The Baselworld fair has received much criticism in recent years, but one of the final shows before its public implosion appears to have facilitated a diamond deal that counts among the biggest in history.
Antwerp-based manufacturers Taché and Samir Gems came to the March 2018 exhibition with the exquisite Lesotho Legend, a 910-carat, type IIa diamond they had bought together from Gem Diamonds for $40 million earlier that month. At the time, jewelers such as Graff and Harry Winston dominated the big-stone market. Displaying the massive rough at the prestigious Swiss event could help drum up broader interest in the category, Taché and Samir believed.
“We felt that the market was a bit saturated between one or two players,” says Jean-Jacques Taché, managing director for sales at Taché, from his office in Tel Aviv, Israel. “So we thought, let’s bring it to Basel, let’s…showcase the [rough], and let’s see the reactions.”
Plenty of visitors wanted selfies with the stone, which came from the famous Letšeng mine in Lesotho. Some suggested buying a sliver of the piece — polished of, say, 5 to 20 carats, Taché recalls. However, “none of them were really committed at that point to enter into a venture.”
The exception was Van Cleef & Arpels, a Richemont-owned luxury brand that, Taché explains, had been somewhat pulling back from big stones in recent years.
“From the minute they saw it, [Van Cleef] started to talk about the idea that they had,” the executive adds. The timing was perfect: The luxury brand had just finished a ruby collection and was seeking a new project on which to spend a few years. “Sometimes you need a lot of things to happen at the same time in order to make it a success.”
The buying executive representing Van Cleef needed approval from Nicolas Bos, the brand’s CEO, and the Richemont team. Not long after the event, Taché, Samir and Van Cleef signed an agreement calling for the jeweler to buy the final polished. The condition was that the finished goods met the French house’s high quality criteria.
Only this month did Van Cleef reveal the finished jewelry, more than four years after the initial pitch. The result was a unique collection of 25 Mystery Set jewels featuring 67 D-flawless diamonds. The largest is an oval, 79.35-carat stone that takes pride of place in a necklace called Atours Mystérieux, meaning “mysterious attire.” The smallest is 0.29 carats. The parties have not disclosed the polished sale price.
Taché and Samir both took heavy risks by splurging on the rough back in 2018. (Gem Diamonds publicly named Samir as the buyer: As is often the case, a miner only invoices one entity, but the purchase was really a 50:50 partnership.)
The two companies have a long-standing collaboration, having also bought the 341.9-carat Queen of Kalahari together from Lucara Diamond Corp. a few years earlier. They sold that polished to Chopard. Samir has its expertise in purchasing large rough stones; Taché specializes more in relationships with the top jewelry brands.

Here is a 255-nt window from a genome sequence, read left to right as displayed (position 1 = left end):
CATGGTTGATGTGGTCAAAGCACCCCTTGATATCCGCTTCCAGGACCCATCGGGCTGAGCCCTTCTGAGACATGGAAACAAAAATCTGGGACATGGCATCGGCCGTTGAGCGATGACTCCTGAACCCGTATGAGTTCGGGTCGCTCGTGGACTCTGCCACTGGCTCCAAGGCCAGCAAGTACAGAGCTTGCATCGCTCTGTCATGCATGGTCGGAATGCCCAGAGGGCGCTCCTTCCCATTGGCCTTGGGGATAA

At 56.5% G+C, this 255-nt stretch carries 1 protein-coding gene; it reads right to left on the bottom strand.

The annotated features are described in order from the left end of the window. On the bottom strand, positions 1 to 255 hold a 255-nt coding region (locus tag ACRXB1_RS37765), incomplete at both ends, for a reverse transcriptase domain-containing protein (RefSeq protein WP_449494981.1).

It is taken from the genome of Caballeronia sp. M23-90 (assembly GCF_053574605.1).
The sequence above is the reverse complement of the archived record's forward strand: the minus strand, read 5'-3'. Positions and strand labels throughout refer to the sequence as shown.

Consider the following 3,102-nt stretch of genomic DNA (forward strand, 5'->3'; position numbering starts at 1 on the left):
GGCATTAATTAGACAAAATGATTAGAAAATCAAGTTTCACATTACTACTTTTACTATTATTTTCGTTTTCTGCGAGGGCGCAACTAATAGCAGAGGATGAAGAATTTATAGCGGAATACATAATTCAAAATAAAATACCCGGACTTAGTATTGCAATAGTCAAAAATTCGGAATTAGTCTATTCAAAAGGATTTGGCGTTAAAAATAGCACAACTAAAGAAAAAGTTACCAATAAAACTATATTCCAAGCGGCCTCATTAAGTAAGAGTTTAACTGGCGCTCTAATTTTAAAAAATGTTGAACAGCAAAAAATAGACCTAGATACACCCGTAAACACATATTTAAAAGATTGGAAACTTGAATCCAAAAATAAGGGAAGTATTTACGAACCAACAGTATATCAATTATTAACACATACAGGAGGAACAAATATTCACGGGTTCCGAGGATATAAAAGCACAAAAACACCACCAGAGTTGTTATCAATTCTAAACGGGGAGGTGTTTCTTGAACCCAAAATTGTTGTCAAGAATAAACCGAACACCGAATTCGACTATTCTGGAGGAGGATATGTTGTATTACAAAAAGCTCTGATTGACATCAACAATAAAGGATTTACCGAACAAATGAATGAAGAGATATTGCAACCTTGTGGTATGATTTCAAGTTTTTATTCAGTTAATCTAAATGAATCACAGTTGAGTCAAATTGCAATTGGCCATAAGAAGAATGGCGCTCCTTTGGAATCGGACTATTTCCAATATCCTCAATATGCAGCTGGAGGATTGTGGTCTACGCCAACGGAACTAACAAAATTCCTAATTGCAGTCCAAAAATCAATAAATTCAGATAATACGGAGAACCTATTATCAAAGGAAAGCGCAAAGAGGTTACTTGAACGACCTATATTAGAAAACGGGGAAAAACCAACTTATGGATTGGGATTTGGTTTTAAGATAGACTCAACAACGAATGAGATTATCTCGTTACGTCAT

“We’re the most successful Jewish-Indian partnership on the market, by far,” says Taché.
They outsourced the cutting and polishing to Diamcad, an Antwerp firm that also manufactured the Lesedi La Rona for Graff. The goods went for grading at the Gemological Institute of America (GIA) in New York, where all the stones received Diamond Origin Reports stating that they were from the Lesotho Legend.
Van Cleef took delivery of the polished as each stone was ready between January 2019 and March 2020, Taché notes. However, Covid-19 delayed the launch, as Van Cleef had been hoping to hold roadshows.
Quality over size
The manufacturers agreed to include Van Cleef throughout the process, including in the planning and design. The Taché and Samir teams even traveled with Van Cleef’s Bos to Lesotho in May 2019 to experience the Letšeng mine and learn about the local community there.
The brand would accept only flawless goods, so quality became a higher priority than size. The planning process, which took about seven months in 2018, saw the parties review around 180 possible combinations of outcomes. None of them included any “monster” stones, they note.
“Instead of 67 stones, you could also have a model with probably 12 pieces only, but [it would have been] much less interesting in terms of creation,” Taché continues.
There were other complicating factors. Van Cleef tends to avoid round and heart-shaped diamonds. It also wanted matching pairs: “Practically every stone in this collection between 10 and 30 carats is a couple,” he points out.
“If we went for something which was 100-carats-plus, we would have had to go into the VS range,” comments Antwerp-based Anjal Bhansali, managing director at Samir. The team even broke up a stone of roughly 75 carats into two matching stones weighing around 30 carats each, Bhansali reveals.
Boost for big stones
The manufacturers hope the collection will succeed in reinvigorating the large-diamond sector, expanding it beyond the traditional two giants.
“The goal is to create more awareness for big stones in the market and to bring in new players,” Taché concludes. “We started it with Chopard. We [are continuing] this now with Van Cleef.”
It’s unclear whether the Basel show will ever return. However, everyone involved in the Lesotho Legend project will agree that the 2018 edition was well worth it.